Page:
The same network is repeated 4 times, each time increasing the number of channels in the output. This resembles a very simple CNN model that is most often used for Image classification. This is the exact purpose of the contracting path as we discussed in the previous section.

The following block of code represents the entire contracting path

x_input = Input(shape =(572,572, 3))
print(x_input)
#-------------------------------------------------------------------------
conv_1 = Conv2D(64, 3, activation = 'relu')(x_input)
conv_2 = Conv2D(64, 3, activation = 'relu')(conv_1)
pool_1 = MaxPooling2D(pool_size=(2, 2),strides=2, padding='same')(conv_2)
#-------------------------------------------------------------------------
conv_3 = Conv2D(128, 3, activation = 'relu')(pool_1)
conv_4 = Conv2D(128, 3, activation = 'relu')(conv_3)
pool_2 = MaxPooling2D(pool_size=(2, 2),strides=2, padding='same')(conv_4)
#-------------------------------------------------------------------------
conv_5 = Conv2D(256, 3, activation = 'relu')(pool_2)
print(conv_5.shape)
conv_6 = Conv2D(256, 3, activation = 'relu')(conv_5)
print(conv_6.shape)
pool_3 = MaxPooling2D(pool_size=(2, 2),strides=2, padding='same')(conv_6)
#-------------------------------------------------------------------------
conv_7 = Conv2D(512, 3, activation = 'relu')(pool_3)
conv_8 = Conv2D(512, 3, activation = 'relu')(conv_7)
print(conv_8.shape)
pool_4 = MaxPooling2D(pool_size=(2, 2),strides=2, padding='same')(conv_8)

There is one more important thing to note here. The paper mentions one very important detail about the input size given to the network.

To allow a seamless tiling of the output segmentation map, it is important to select the input tile size such that all 2×2 max-pooling operations are applied to a layer with an even x- and y-size.

Validating Shapes

So to ensure that we have an input size that would always result in an even dimensioned input to the max-pooling layer I created the following function.

def model_UNET_validation(x,y):    
    #Descending Layers
x_input = Input(shape =(x, y,3))
    print(x_input)
    #-------------------------------------------------------------------------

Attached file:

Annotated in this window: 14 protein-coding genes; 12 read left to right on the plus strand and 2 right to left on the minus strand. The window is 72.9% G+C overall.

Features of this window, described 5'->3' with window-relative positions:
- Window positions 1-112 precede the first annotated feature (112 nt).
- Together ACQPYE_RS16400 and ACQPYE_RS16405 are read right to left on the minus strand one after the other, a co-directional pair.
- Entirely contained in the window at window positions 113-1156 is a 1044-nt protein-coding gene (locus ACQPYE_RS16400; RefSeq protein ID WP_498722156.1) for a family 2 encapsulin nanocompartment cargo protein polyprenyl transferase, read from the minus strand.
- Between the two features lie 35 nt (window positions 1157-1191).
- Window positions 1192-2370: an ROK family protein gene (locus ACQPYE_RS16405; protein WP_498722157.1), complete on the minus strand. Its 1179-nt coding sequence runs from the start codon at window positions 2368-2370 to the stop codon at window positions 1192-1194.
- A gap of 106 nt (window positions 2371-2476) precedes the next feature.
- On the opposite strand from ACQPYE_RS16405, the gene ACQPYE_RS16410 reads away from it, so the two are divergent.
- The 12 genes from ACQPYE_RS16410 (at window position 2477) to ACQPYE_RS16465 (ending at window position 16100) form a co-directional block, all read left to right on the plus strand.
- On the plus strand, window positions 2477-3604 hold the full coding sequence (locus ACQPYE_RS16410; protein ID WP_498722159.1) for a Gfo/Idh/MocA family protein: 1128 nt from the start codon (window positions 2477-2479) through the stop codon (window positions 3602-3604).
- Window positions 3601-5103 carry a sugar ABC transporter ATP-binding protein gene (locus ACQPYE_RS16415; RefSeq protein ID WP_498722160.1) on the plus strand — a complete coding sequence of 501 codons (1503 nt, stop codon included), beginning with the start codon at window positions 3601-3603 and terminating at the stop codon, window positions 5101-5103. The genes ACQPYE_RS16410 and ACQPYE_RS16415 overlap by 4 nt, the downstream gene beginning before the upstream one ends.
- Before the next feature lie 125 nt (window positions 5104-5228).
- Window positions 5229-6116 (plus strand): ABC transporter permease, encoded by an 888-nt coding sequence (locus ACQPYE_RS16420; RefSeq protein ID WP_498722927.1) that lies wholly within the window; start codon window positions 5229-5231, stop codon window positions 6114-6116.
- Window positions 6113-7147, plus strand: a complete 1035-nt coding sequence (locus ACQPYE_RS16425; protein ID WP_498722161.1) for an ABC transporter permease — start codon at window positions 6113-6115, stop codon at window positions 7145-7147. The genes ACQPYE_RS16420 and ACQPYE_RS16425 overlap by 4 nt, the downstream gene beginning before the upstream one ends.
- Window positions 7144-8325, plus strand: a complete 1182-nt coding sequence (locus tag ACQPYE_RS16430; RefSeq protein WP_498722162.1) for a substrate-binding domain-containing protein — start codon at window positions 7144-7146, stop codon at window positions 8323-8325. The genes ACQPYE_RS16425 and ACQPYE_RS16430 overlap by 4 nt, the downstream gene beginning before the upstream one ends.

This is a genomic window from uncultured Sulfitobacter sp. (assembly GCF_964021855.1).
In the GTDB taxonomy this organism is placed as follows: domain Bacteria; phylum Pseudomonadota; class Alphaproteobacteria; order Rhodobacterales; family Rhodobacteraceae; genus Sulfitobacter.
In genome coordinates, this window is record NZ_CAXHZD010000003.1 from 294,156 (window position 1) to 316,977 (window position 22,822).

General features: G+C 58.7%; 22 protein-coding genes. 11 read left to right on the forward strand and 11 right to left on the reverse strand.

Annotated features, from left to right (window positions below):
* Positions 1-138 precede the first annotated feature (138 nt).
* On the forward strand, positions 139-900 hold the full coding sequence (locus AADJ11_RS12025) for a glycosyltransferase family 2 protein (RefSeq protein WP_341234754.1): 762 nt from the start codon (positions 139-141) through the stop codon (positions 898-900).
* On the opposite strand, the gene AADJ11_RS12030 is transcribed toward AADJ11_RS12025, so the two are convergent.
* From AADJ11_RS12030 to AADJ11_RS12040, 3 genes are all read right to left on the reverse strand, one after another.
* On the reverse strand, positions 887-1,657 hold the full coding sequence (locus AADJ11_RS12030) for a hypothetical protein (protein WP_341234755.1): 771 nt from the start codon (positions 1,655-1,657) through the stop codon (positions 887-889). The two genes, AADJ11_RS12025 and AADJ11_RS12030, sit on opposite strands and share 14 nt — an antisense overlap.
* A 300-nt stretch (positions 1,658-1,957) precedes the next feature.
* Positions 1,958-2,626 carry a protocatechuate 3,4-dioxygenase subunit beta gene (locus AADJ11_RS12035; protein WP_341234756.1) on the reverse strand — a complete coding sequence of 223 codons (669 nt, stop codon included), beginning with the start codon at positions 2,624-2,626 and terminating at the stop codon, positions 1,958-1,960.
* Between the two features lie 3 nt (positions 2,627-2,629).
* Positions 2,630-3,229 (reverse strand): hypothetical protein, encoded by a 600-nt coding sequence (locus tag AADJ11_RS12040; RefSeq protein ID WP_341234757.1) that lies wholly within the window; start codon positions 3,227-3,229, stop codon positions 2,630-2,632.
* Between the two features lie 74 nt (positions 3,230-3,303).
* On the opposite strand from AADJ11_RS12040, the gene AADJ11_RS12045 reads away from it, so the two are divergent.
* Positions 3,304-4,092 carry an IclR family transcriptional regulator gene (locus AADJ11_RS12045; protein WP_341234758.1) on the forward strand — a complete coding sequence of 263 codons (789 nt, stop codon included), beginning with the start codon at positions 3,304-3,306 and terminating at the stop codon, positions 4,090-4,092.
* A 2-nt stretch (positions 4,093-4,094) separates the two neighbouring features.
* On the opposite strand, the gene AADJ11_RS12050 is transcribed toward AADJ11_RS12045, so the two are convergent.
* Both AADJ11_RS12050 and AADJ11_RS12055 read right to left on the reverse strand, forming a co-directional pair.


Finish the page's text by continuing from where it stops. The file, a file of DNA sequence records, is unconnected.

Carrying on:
conv_1 = Conv2D(64, 3, activation = 'relu')(x_input)
    conv_2 = Conv2D(64, 3, activation = 'relu')(conv_1)
    if ((conv_2.shape[1] % 2) !=0) or ((conv_2.shape[1] % 2) !=0): #check if input dimension is an even number
        raise Exception("Input shape is invalid, please choose a different shape")
        return None
    pool_1 = MaxPooling2D(pool_size=(2, 2),strides=2, padding='same')(conv_2)
    #-------------------------------------------------------------------------
    conv_3 = Conv2D(128, 3, activation = 'relu')(pool_1)
    conv_4 = Conv2D(128, 3, activation = 'relu')(conv_3)
    if ((conv_4.shape[1] % 2) !=0) or ((conv_4.shape[1] % 2) !=0):
        raise Exception("Input shape is invalid, please choose a different shape")
        return None
    pool_2 = MaxPooling2D(pool_size=(2, 2),strides=2, padding='same')(conv_4)
    #-------------------------------------------------------------------------
    conv_5 = Conv2D(256, 3, activation = 'relu')(pool_2)
    conv_6 = Conv2D(256, 3, activation = 'relu')(conv_5)
    if ((conv_6.shape[1] % 2) !=0) or ((conv_6.shape[1] % 2) !=0):
        raise Exception("Input shape is invalid, please choose a different shape")
        return None
    pool_3 = MaxPooling2D(pool_size=(2, 2),strides=2, padding='same')(conv_6)
    #-------------------------------------------------------------------------
    conv_7 = Conv2D(512, 3, activation = 'relu')(pool_3)
    conv_8 = Conv2D(512, 3, activation = 'relu')(conv_7)
    if ((conv_8.shape[1] % 2) !=0) or ((conv_8.shape[1] % 2) !=0):
        print("Input shape is invalid, please choose a different shape")
        return None
    pool_4 = MaxPooling2D(pool_size=(2, 2),strides=2, padding='same')(conv_8)
    #final layer for output
    flat = Flatten()(pool_4)
    out = Dense(1, activation='softmax')(flat)

The above function is nothing special but simply the complete contracting path but with exceptions thrown if the input size doesn’t traverse the network completely.

Intermediate Layer

Now we move on to the middle/intermediate layer.

intermediate layer of the U-Net
intermediate layer

This is nothing but another series of convolutions so…

#-------------------------------------------------------------------------
conv_9 = Conv2D(1024, 3, activation = 'relu')(pool_4)
conv_10 = Conv2D(1024, 3, activation = 'relu')(conv_9)
Expanding path

Now we move to the expanding path (This is where the network learns to localize the object with help from a little context from the previous layers)

Expansive path
Beginning of the expansive path

The contracting path involves 2 new concepts that you may have not seen before: Deconvolution and Layer Concatenation.